Sunday, 14th March 1943

My Dear Dorothy,

Your letter of 30th Jan to hand and I must say it was quite a shock to hear of you joining the WAAFS, now the war will soon be over.  Providing you look after yourself, I think you have done a very sensible thing, because working long hours in a factory (not to mention night shifts) is not very conducive to good health.  What particular branch have you joined?  Perhaps your next letters will tell me more.  Who knows, maybe in a few months time I will be writing to Srgt. Dorothy Evans.  The main thing is having a reasonable commander, pleasant companions and healthy billets- I wish you all of these.

I was very pleased to hear about Bill taking his chiefs course, I wish him the best of luck. Mother's 17th Jan letter is also here + yours 19th Jan.  I am very pleased to hear all is well at home.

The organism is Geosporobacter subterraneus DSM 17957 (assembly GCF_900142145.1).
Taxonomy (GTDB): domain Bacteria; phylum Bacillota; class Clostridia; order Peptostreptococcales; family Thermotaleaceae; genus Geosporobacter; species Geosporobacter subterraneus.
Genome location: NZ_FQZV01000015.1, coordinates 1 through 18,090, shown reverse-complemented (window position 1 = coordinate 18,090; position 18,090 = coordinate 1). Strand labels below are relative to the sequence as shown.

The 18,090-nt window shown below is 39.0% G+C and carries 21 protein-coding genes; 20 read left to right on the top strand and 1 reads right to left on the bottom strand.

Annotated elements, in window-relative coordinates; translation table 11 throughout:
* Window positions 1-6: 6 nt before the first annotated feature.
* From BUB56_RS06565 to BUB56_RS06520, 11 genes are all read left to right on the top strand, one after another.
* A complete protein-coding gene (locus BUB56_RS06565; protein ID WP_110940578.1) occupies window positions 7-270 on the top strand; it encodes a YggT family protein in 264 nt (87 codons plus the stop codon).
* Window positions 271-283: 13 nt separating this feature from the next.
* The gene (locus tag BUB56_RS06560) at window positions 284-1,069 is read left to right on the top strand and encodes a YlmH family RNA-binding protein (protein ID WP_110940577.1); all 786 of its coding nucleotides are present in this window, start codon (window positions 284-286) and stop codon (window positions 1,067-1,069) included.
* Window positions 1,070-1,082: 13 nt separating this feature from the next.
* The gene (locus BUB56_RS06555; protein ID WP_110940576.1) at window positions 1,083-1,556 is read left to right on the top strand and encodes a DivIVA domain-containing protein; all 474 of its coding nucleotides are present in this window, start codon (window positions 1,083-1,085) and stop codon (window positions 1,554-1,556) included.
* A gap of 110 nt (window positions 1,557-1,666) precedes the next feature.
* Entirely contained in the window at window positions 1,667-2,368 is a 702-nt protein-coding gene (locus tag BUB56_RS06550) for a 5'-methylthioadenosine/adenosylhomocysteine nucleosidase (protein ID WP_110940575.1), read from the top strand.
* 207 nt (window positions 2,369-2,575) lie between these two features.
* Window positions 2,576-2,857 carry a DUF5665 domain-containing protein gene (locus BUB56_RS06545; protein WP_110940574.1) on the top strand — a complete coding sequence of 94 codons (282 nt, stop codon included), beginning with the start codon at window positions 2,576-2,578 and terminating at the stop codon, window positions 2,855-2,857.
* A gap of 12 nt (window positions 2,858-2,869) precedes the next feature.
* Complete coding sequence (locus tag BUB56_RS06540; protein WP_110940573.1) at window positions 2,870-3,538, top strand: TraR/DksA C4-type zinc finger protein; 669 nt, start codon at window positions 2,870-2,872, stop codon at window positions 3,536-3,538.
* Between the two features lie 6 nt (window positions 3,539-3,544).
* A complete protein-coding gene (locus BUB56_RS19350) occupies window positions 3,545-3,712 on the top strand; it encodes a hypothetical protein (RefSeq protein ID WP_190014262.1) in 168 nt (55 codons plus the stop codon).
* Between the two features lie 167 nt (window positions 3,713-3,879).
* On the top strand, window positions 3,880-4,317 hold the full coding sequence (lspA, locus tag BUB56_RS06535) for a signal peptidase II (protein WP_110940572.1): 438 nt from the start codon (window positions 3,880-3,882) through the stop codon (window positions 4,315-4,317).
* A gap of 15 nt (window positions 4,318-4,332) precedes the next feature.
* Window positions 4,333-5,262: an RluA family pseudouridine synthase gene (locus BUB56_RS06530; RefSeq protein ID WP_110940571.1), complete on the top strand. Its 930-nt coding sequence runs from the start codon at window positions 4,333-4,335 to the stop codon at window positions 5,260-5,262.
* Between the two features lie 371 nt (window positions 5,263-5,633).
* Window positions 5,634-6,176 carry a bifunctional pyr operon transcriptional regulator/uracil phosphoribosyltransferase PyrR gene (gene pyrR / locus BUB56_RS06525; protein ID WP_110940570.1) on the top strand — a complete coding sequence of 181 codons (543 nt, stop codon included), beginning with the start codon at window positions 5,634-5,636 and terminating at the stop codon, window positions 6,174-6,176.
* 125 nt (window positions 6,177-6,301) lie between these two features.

Burt and I are in the 'pink'.

In conclusion Dot once again the best of luck to you in your new job, look after yourself,


On this day;

In the Atlantic... In a series of convoy battles over the next week (March 14-20), 21 ships of 140,800 tons are sunk from convoys SC-122 and HX-229. About 20 of 40 U-boats will make attacks and the convoy escorts will fail to sink a single German U-boat. The German intelligence service, B Dienst, has provided solid information on the routes of these two convoys.

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